President George W. Bush
The White House
1600 Pennsylvania Avenue, NW
Washington, DC 20500
Dear President Bush:
I am deeply concerned by allegations of torture and other mistreatment of detainees held at the Bagram air base in Afghanistan and other U.S. facilities overseas. If these claims are true, the United States would be in violation of the most basic human rights standards. I urge you to immediately clarify that torture is not U.S. policy, investigate the charges of abuse, hold any perpetrators accountable, end the transfer of detainees from U.S. custody to countries that routinely torture prisoners, and take all necessary steps to ensure that no such abuse occurs again.
The U.S. government has not repudiated media reports that detainees held in detention centers at Bagram are being subjected to “stress and duress” techniques such as beatings, being forced to stand, kneel, or assume painful or awkward positions for long periods of time, and light or sleep deprivation. The U.S. is investigating the deaths of two detainees at Bagram that a military pathologist ruled were caused by blunt force injuries that exacerbated other medical conditions. Other detainees apprehended abroad have reportedly been transferred to the intelligence services of countries such as Jordan, Egypt, and Syria that commonly practice torture, according to the State Department’s own human rights reports.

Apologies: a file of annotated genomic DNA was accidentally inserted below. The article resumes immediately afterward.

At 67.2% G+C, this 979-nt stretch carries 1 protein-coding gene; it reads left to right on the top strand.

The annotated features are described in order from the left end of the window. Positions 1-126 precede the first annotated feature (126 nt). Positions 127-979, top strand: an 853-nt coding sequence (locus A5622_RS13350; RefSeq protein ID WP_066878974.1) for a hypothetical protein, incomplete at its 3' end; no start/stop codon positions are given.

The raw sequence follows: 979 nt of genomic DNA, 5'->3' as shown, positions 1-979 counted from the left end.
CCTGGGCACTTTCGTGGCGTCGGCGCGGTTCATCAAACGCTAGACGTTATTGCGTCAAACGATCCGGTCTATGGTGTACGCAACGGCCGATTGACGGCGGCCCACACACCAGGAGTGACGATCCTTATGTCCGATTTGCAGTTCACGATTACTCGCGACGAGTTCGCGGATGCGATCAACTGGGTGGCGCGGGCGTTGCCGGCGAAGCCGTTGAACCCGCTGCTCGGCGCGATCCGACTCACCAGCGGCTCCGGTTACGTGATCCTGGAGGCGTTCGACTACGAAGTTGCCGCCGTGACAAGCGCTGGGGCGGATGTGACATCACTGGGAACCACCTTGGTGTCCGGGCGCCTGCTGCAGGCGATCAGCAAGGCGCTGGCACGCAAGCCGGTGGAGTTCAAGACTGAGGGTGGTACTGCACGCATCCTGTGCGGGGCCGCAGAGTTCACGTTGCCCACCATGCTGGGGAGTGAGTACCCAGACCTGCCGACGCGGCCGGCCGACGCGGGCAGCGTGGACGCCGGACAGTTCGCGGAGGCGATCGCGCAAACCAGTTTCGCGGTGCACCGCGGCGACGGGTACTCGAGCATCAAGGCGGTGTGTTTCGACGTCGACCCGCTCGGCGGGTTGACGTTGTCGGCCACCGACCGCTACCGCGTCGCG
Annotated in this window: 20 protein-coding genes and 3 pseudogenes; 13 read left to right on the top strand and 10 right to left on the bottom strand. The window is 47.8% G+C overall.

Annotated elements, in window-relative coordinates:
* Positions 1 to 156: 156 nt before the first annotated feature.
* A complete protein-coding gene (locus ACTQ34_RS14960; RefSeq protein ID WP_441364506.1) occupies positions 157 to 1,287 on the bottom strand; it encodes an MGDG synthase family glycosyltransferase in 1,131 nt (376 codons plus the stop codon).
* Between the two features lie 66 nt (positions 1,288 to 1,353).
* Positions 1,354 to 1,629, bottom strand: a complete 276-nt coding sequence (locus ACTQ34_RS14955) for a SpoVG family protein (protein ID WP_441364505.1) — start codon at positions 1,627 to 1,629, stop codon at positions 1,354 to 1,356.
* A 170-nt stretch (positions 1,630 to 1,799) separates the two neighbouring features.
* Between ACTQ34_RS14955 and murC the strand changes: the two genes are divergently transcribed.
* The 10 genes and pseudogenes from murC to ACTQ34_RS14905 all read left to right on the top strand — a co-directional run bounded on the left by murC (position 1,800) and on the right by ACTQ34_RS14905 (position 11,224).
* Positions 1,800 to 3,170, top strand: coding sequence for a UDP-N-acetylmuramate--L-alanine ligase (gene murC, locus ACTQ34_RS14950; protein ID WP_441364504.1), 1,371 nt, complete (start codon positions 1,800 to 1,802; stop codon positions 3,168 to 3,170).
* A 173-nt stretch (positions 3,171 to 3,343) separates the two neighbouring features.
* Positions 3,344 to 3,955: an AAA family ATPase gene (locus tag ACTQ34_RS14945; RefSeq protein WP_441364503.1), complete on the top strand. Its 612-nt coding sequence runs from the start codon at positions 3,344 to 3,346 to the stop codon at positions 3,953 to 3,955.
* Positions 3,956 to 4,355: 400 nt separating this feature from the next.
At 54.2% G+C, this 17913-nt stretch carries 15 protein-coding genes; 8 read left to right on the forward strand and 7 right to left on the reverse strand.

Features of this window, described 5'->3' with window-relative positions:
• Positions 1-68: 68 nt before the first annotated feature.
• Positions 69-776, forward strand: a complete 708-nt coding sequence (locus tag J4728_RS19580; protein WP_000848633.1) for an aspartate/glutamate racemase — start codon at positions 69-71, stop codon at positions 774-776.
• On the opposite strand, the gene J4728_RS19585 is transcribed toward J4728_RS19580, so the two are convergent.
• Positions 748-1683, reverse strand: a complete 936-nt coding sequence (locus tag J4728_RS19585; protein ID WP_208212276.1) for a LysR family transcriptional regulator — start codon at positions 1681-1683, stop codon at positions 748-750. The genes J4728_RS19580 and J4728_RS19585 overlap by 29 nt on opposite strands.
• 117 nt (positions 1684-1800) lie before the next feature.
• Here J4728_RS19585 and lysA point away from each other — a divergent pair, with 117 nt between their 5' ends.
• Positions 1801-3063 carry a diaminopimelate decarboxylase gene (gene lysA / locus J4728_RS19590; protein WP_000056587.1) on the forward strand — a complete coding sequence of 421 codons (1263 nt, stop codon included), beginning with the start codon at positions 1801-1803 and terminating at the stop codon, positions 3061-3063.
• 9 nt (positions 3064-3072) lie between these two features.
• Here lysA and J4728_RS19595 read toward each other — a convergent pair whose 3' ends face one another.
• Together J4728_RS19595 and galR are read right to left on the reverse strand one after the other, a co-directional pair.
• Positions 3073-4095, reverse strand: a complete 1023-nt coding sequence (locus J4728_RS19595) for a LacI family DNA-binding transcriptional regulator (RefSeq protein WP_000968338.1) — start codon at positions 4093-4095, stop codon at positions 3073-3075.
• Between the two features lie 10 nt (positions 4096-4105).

The United States is a party to numerous treaties that prohibit the use of torture and other mistreatment, including interrogation techniques allegedly used at Bagram, as well as the transfer of detainees to countries where torture is likely. The United States prides itself on its respect for freedom and rights, and has cited these values as justification for the actions it takes abroad. Yet, in many countries around the world, people have heard news of these allegations, and now believe that the United States routinely practices torture. It is critical that your administration take immediate and comprehensive action to address these allegations. The ability of the United States to promote freedom and democracy is undermined when the rest of the world believes the United States is unwilling to follow the same human rights standards it urges others to uphold.
These allegations are very serious. I urge you, as president, to respond to them in full and ensure that the United States protects human rights.
Thank you for you attention to these concerns.